I am sure my son is looking for sex with gay men. He is only 17. He is meeting strangers, who are much older than him. I read his emails sometimes when he is not around. I definitely disapprove of this activity at such a young age. -S.
Conversations About Sex
I started exploring my sexuality around your son's age. I understood my physical attractions for men, but not the emotional bonds or the complexities of sexual relationships. There were no conversations about sex in my home, so I was left to my own devices and explored without guidance.
I understood the basics of safety, such as condom use; but knew little about anything else. I would search for information where I could find it. My home, however, was not an option because, to me, the silence surrounding sex meant it was somehow forbidden or inappropriate. I was confused enough. I didn't need to be reprimanded for exploring my curiosities.
This is where you come in as a mom. Few teens want to talk to their parents about sex, but that doesn't mean they're not looking for guidance. In order to open dialogue, there must be trust. He has to know that you'll be open to the conversation, which is an opportunity for you to talk about the appropriateness of sex as he begins to explore.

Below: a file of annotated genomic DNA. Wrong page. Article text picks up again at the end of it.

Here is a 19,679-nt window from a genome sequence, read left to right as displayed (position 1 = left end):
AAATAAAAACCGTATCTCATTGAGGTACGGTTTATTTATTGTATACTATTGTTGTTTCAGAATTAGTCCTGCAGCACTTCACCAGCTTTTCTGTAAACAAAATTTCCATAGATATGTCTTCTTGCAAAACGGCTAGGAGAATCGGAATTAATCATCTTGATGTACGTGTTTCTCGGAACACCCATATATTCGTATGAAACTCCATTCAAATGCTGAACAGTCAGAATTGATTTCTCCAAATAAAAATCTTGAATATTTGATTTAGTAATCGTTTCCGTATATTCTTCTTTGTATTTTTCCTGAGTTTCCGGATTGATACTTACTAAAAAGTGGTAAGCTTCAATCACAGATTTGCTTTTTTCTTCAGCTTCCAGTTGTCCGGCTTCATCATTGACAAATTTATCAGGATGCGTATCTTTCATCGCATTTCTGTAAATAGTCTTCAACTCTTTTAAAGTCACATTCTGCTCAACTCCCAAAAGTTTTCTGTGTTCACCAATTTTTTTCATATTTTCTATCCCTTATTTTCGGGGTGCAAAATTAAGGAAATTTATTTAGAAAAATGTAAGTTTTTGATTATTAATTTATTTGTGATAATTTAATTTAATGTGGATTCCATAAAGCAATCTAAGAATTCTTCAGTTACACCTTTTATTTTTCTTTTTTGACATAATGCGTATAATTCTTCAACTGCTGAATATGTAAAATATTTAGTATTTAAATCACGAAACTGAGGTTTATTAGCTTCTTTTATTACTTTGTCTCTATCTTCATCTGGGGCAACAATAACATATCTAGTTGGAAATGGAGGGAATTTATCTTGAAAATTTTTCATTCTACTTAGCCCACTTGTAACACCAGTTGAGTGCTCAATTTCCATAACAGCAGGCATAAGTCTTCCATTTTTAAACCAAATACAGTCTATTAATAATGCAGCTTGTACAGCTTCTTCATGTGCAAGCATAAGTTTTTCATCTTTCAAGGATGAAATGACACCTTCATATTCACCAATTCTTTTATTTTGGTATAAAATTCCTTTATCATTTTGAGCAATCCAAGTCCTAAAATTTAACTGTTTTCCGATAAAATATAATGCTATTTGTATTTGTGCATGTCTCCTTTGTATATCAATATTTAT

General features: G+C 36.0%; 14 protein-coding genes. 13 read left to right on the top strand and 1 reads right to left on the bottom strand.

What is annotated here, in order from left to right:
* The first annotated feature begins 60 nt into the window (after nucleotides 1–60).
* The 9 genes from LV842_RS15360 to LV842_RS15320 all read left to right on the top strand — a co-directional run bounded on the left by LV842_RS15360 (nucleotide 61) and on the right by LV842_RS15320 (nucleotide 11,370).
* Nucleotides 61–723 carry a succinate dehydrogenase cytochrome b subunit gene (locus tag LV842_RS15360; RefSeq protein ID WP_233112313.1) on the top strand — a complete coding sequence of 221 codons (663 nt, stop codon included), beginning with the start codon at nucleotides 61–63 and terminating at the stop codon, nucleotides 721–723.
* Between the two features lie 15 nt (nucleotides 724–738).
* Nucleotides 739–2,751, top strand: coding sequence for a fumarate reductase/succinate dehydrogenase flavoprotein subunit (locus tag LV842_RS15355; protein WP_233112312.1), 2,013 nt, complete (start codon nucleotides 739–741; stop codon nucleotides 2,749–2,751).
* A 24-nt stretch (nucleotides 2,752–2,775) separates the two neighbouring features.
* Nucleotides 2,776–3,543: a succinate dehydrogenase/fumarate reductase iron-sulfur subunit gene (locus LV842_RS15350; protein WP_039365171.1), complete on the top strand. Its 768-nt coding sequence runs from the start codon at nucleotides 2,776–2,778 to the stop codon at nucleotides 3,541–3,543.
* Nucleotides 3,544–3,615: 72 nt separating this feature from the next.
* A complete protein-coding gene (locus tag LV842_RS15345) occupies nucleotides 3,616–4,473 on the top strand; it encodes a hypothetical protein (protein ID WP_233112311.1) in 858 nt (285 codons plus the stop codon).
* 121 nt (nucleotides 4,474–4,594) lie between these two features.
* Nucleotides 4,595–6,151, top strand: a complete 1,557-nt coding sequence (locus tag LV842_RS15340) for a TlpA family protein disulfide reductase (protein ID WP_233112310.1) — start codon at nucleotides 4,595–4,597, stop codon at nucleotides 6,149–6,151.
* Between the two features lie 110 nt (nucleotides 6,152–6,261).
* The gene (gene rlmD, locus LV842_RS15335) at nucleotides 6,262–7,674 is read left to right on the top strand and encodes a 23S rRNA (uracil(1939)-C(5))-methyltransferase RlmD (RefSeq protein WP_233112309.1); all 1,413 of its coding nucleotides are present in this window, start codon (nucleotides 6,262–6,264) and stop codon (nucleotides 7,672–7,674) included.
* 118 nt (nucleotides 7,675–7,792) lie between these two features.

I understand the temptation to read his emails. Obviously his safety is of great concern. But, doing so disrupts his privacy and breaks any trust that's already built.
I'd log off of his account and forget his password. Instead, build trust by showing your concern face-to-face. I wouldn't bring up his sexual relationships with older men right away. As a mom, you know better than I that the quickest way to get a teen to shut down is through accusation. Opt for conversation instead. I'd start with the basics of sex, what it really means, how it can empower and disrupt, and how he can be as responsible as possible.
Open conversations by being affirmative. My most fruitful conversations with my mom were had when she became my mentor and guide as opposed to an authority figure. Be direct, but humanize the situation and let him see you as a person who once explored their sexuality, went on first dates, had relationships and met men that were both good and bad for you. Tell him what worked and what didn't and how some actions led to others.
Sexuality aside, a man is a man and you have experiences that you can share with him. Help him make the best decisions possible and leave a door open for him to come to you at times when things don't go as expected.
Also, understand that he may not come around right away. I've learned after many years mentoring LGBT kids that just because they're not talking doesn't mean they're not listening. So, be proactive and create a safe space for him to get the support he needs at home.
Many parents of gay kids have found guidance, support and advice in the Gay Life forum and PFLAG (Parents, Families, and Friends of Lesbians and Gays) has local chapters that provide support services for parents with LGBT kids. I also recommend the personal accounts of Deborah Hawkins at Is Your Child Gay? for additional tips from the perspective of a mother with a gay son.